Featured Image cc-by-sa. With thanks to Ian Kennedy

Bombing Syria would be a Disaster


Tucker Carlson is not somebody who I would usually be happy to endorse. But in this video that has been doing the rounds on social media, he is absolutely spot on. There seems to be a growing consensus amongst the powers that be in America that something must be done about President Assad. Is has been clear for some time that the Assad regime will win this war that has raged since 2011. But claims that he has used chemical weapons against his own people in Duma has rattled the US State Department.

Did Assad use these weapons against Syrian civilians? Yes he probably did, but ultimately this is going to be almost impossible to prove. Over the past few days, there have been heated exchanges in the UN between the USA and Russia- who flatly deny that Assad has used chemical weapons throughout the conflict.

And then this happened…

Now… The childish language and inappropriate content aside here, banging the war drum on President would be an absolute disaster for the USA and the whole world for three important reasons.

1. The first and most important reason is that if there is an encounter between the USA and Russia in Syria, it could quite easily escalate into something much more serious. Given the fact that President Trump and President Putin have amassed considerable political capital being ‘macho men’ it would be hard for one of them to back down. If something approaching a general war between these two powers happens it is almost certain that we would be in a world war three scenarios. The west and Russia & allies would be a conflict where both sides have nuclear weapons. What the exact composition of each side would be is unclear. China would have a lot to gain in such a conflict by staying neutral and providing materials to both sides. It is impossible to imagine Russia and allies beating the USA alone (nevermind supporters) but such a war would cause total devastation.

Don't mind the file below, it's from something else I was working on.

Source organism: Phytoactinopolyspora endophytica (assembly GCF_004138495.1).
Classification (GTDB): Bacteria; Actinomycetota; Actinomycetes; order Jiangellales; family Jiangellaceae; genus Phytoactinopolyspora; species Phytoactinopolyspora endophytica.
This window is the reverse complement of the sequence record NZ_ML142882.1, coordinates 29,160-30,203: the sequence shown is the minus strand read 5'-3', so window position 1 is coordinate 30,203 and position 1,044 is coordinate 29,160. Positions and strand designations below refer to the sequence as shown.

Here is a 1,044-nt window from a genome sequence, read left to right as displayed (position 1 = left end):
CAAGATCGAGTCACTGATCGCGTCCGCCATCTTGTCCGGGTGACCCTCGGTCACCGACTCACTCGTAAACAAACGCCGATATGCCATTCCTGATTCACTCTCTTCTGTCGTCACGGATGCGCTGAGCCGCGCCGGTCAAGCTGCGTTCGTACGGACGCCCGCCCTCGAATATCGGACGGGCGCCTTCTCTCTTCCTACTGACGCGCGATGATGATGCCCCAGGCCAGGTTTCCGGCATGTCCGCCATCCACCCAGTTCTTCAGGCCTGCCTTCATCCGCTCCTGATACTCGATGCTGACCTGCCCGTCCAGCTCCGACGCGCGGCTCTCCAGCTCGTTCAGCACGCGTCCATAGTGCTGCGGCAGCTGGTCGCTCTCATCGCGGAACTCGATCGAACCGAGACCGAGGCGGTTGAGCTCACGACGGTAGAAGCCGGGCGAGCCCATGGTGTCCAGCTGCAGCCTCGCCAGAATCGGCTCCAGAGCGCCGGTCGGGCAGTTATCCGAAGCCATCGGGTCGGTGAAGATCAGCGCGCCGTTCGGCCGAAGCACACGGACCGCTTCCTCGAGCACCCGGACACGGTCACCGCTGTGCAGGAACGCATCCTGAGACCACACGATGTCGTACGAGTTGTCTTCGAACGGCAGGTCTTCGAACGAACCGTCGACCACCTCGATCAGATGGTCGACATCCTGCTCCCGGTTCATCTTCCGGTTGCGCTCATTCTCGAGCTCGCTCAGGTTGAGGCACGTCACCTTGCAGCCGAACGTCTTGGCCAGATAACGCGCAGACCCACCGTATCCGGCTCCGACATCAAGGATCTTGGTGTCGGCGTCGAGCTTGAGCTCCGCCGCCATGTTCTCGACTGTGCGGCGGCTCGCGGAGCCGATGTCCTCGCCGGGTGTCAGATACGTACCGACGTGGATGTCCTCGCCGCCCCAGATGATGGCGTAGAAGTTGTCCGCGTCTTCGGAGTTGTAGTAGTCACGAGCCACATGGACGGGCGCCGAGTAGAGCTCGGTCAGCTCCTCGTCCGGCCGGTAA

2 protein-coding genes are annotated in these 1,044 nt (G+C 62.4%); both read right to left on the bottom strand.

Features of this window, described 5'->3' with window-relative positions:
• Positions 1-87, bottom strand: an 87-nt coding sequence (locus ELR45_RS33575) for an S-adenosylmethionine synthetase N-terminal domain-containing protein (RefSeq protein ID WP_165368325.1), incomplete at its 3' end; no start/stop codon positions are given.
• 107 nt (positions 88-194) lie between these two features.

2. Secondly, there is the problem of credibility. I mentioned previously that President Assad probably did use chemical weapons in Duma, they key word in that sentence being probably. Intervention in an unstable Middle Eastern country based on the assumption that they have illegal weapons should fill us with dread. But the powers in the US State Department seem to have remarkably short memories. Attacking the Syrian regime based on these assumptions would ruin any semblance of credibility that the USA still has in the world. But let’s assume for a moment that the Syrian regime had used chemical weapons. The domestic backlash would still be terrible. When Tony Blair took British forces in Iraq he was a popular prime minister trying to oust a universally reviled dictator and there were still large riots in the streets. Compare this to Donald Trump in Syria; we have one of the least popular presidents in recent history who would be intervening in a country where the vast majority of the public accept that there are no ‘good guys’ and ‘bad guys’ in this conflict. Politically speaking, President Trump has everything to lose by getting further involved in Syria.


3. The last reason why the USA getting further involved in Syria would be a disaster is the potential outcome of Assad being weakened. The forces of the Syrian government are in a pretty battered shape at the moment. It would not take a lot for the USA to tip the balance of power against the Syrian Arab Army. But what would replace the regime in Syria? At the beginning of the conflict in 2011, there were promises of support for the so-called ‘rebels’ in Syria. Lots of our leaders ended up having egg on their face after it emerged that most of these ‘pro-western rebel groups’ were really just radical jihadist militias. If Trump decides to tip the scales against Assad, he will have to think long and hard about what Syria will look like afterwards, and it probably won’t look pretty.


For these reasons I hope that President Trump and his advisors think hard about escalating their involvement in Syria.